Cover image for A village affair
A village affair
Trollope, Joanna.
Personal Author:
Berkley trade paperback edition.
Publication Information:
New York : Berkley Books, 2002.

Physical Description:
292 pages ; 21 cm
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Alice Jordan looks forward to moving into The Grey House, an 18th-century residence in a village full of friendly eccentrics. But the change of scenery leads to even greater changes, as she forms a sudden, fierce friendship with an independent young woman named Clodagh-a friendship that will take her husband, the villagers, and Alice herself by complete surprise.

Author Notes

Joanna Trollope was born in Cotswolds, Gloucestershire, England on December 9, 1943. She graduated from Oxford University. She worked on Chinese affairs in the Foreign Office in London for two years, and then became a teacher. In 1980, she became a full-time author.

Her first books to be published were a number of historical novels written under the pen name Caroline Harvey. These were followed by Britannia's Daughters: Women of the British Empire, a historical study of women in the British Empire. The Choir was her first contemporary novel. Her other works include A Village Affair, A Passionate Man, The Rector's Wife, Girl from the South, The Soldier's Wife, and Balancing Act. She was appointed OBE in the 1996 Queen's Birthday Honours List.

(Bowker Author Biography) Joanna Trollope is a descendant of Anthony Trollope & a #1 bestselling author in England. Her ten novels include "Marrying the Mistress", "Other People's Children", & "The Best of Friends", "A Spanish Lover", "The Choir", & "The Rector's Wife" which were both adapted for Masterpiece Theatre; & writing as Caroline Harvey, the historical novels "The Brass Dolphin" & "Legacy of Love". She lives in London & Gloucestershire, England.

(Publisher Provided)

Reviews 2

Publisher's Weekly Review

In this readable, emotionally nuanced novel, Trollope ( The Choir ) depicts a young wife and mother who gets what she wants--the perfect house in Pitcombe, a perfect village in England. But instead of being overjoyed, Alice is depressed until she meets Clodagh Unwin, an imperiously wayward daughter of local nobility. Clodagh falls in love with Alice and seduces her. But when the sexual relationship between the women is exposed, Alice's husband and the Pitcombe citizenry (who had accepted her as a depressed housewife), become less hospitable to the cheerful lesbians. Despite a tendency to stereotype, to recount offstage climactic moments instead of directly depicting them, and to quote George Eliot excessively, Trollope has abundant talents. Her spare, pithy style and resonant dialogue contribute to an absorbing story in which a woman learns to eschew conventions and embrace independence. (Sept.) (c) Copyright PWxyz, LLC. All rights reserved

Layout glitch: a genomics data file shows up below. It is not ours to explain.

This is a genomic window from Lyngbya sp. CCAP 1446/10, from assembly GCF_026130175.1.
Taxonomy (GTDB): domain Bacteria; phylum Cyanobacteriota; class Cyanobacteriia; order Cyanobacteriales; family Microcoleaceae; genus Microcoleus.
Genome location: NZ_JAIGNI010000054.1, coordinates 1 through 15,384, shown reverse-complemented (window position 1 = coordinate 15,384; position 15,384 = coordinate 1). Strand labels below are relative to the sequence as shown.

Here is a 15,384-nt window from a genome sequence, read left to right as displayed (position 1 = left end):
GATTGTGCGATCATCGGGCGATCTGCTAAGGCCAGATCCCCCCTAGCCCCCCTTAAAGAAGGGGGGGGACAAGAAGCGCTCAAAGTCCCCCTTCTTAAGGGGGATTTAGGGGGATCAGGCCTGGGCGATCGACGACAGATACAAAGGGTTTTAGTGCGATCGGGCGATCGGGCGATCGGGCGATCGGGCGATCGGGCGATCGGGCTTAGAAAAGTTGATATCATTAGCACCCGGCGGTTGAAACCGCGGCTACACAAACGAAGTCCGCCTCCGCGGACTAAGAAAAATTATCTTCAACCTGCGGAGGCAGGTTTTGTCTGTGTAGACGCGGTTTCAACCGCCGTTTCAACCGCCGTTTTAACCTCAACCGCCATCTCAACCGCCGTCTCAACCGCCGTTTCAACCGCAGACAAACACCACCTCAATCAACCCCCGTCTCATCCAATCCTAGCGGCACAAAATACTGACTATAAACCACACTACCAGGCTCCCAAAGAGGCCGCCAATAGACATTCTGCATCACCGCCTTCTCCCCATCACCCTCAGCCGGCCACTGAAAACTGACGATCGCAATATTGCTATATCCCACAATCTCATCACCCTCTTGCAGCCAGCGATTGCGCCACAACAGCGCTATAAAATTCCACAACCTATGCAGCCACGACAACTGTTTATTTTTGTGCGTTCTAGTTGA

Library Journal Review

In 1977 Alice Meadows marries Martin Jordan to escape her parents' seedy house and join his glamorous and prosperous family. Her painting flourishes. By the mid-1980s, Alice finds herself with three children, a plodding husband, and a picturesque house in a ``much sought-after village'' near Salisbury. However, she exists in an emotional vacuum and can no longer paint. Then the local squire's daughter, Clodagh, arrives to awaken Alice to passion and artistic rebirth. The women's affair shatters Martin and scandalizes the village. Eventually Alice rejects eveyone, including Clodagh, and decides to support her children through her art. Because Alice is so tiresome and self-absorbed, most readers probably won't care whether she succeeds or not. The strenght of several minor characters cannot compensate for the tedium of considering Alice's woes.-- Kathy Piehl, Mankato State Univ., Minn. (c) Copyright 2010. Library Journals LLC, a wholly owned subsidiary of Media Source, Inc. No redistribution permitted.